A great product can bring people through your front door, but great service is what’s going to keep them there and create loyalty. It even adds an intangible value to your product. It’s important. If you can’t provide great service to your customers, hire someone to do it for you. It’s worth every bit you invest into it.

Do you have any customer service success stories, on either side of the experience? Have you experienced a missed opportunity by a business that led to you seek out their competitor(s)?

Let me know below with your comments.

Thanks for reading. Now go get your social on!

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Found Tweet Friday


Found Tweet Friday!

July 7th, 2012 (National Confectioner’s Association-recognized “Chocolate Day!”)

Welcome to the Redlight District of Twitter

I spend a good part of my day using Twitter to find potential customers for my clients. I use the Twitter search function and locate people talking about relevant things that could translate to needs my clients’ products or services could fulfill. During this digging through the nonsense, the marketing messages, the slang and abbreviated hashtags, I find some pretty ridiculous tweets. Many that make my jaw drop. It never ceases to amaze me how many people forget that their tweets are completely public while they treat their Twitter conversations as if they were private. Some of those are simply too offensive or gross (not to mention misogynistic and lewd) for me to bother posting, but below are a collection of this week’s gems that I just had to share. My occasional commentary will be the parenthetical portions. Enjoy!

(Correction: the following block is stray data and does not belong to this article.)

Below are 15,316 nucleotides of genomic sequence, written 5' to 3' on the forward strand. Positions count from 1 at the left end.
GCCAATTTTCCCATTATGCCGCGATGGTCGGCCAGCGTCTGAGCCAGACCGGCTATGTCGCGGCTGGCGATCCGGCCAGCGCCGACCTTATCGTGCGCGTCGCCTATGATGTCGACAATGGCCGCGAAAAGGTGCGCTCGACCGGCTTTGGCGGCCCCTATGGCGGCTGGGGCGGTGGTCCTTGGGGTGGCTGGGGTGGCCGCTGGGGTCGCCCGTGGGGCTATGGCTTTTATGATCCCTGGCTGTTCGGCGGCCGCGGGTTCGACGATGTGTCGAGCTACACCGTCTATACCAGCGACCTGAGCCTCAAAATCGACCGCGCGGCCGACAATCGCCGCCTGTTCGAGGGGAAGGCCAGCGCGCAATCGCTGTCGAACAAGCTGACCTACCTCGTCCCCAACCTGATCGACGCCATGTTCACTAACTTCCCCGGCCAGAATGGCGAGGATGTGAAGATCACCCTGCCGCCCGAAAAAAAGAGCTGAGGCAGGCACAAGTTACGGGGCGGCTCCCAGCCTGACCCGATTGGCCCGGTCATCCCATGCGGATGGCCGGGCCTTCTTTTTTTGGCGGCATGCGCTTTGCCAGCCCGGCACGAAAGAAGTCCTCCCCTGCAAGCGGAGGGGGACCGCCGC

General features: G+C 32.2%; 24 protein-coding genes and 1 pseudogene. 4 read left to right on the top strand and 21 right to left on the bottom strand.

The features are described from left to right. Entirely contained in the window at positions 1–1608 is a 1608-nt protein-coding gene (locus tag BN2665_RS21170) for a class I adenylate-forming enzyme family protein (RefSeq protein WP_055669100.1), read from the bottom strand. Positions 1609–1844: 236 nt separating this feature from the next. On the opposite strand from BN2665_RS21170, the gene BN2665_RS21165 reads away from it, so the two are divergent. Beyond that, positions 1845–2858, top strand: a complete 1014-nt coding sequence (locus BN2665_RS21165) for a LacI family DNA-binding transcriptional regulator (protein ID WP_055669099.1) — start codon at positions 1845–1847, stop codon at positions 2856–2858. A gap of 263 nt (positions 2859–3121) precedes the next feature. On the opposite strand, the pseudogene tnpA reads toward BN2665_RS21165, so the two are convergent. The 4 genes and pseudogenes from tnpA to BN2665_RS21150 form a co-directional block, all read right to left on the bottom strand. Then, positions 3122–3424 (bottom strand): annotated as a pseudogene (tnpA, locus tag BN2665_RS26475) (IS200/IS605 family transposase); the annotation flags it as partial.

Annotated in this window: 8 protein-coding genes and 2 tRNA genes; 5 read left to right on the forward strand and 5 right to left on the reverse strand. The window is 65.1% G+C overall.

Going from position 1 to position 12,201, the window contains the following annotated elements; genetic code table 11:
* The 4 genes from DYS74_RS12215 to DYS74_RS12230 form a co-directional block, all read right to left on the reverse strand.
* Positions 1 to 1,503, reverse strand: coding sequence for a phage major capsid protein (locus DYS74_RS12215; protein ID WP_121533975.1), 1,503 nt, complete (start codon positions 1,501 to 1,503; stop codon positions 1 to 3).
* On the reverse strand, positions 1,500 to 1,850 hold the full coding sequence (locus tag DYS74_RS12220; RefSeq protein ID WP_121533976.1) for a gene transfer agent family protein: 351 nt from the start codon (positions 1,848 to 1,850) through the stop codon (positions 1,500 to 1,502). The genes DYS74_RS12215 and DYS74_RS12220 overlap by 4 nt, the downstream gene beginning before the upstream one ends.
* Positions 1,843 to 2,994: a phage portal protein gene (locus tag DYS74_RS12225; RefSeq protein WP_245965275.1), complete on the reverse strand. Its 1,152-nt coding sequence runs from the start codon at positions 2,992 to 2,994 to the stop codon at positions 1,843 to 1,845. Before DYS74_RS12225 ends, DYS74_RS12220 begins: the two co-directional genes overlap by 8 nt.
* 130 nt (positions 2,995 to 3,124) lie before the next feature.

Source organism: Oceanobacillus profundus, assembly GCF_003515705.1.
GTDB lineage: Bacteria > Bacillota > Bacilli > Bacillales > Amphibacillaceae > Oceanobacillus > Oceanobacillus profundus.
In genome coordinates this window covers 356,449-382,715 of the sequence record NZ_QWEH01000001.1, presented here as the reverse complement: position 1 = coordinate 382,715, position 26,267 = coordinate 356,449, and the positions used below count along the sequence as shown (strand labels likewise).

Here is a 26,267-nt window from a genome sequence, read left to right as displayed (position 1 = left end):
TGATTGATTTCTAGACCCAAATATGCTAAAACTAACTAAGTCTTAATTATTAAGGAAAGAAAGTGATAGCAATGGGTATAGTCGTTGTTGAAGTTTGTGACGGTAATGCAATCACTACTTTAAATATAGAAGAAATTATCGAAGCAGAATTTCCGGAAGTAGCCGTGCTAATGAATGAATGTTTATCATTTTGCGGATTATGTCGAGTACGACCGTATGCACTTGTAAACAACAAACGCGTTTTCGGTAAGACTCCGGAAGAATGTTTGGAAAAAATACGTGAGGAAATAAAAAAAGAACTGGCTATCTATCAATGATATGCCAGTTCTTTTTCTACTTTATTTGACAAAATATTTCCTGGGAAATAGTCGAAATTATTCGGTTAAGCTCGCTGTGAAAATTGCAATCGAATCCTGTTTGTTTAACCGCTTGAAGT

****Warning: Some content may be inappropriate for young or easily offended readers****

Found tweets:

  • i want to be a milf when im older (We all have to have aspirations, right?)
  • I just had a dream there were ninjas dancing on my car while I was driving
  • Just saw a mother and daughter both reading “50 Shades of Grey” at Starbucks. #uncomfortableconversations (Not the ideal family reading material. But I guess some just have that kind of relationship with their parents…)
  • I’m growing a beard! Not a Katie Holmes or Kelly Preston – I’m talking facial hair. #FB
  • Some days you think you are pretty hot shit and then the dog throws up on you (I feel the same way about my cat’s hairballs. There’s just no way to be cool and clean that up)
  • ZZ Top turned down offer to shave beards for $1 million for Gillette advertisement http://t.co/jkyyWDLL (Now THAT is dedication that few have)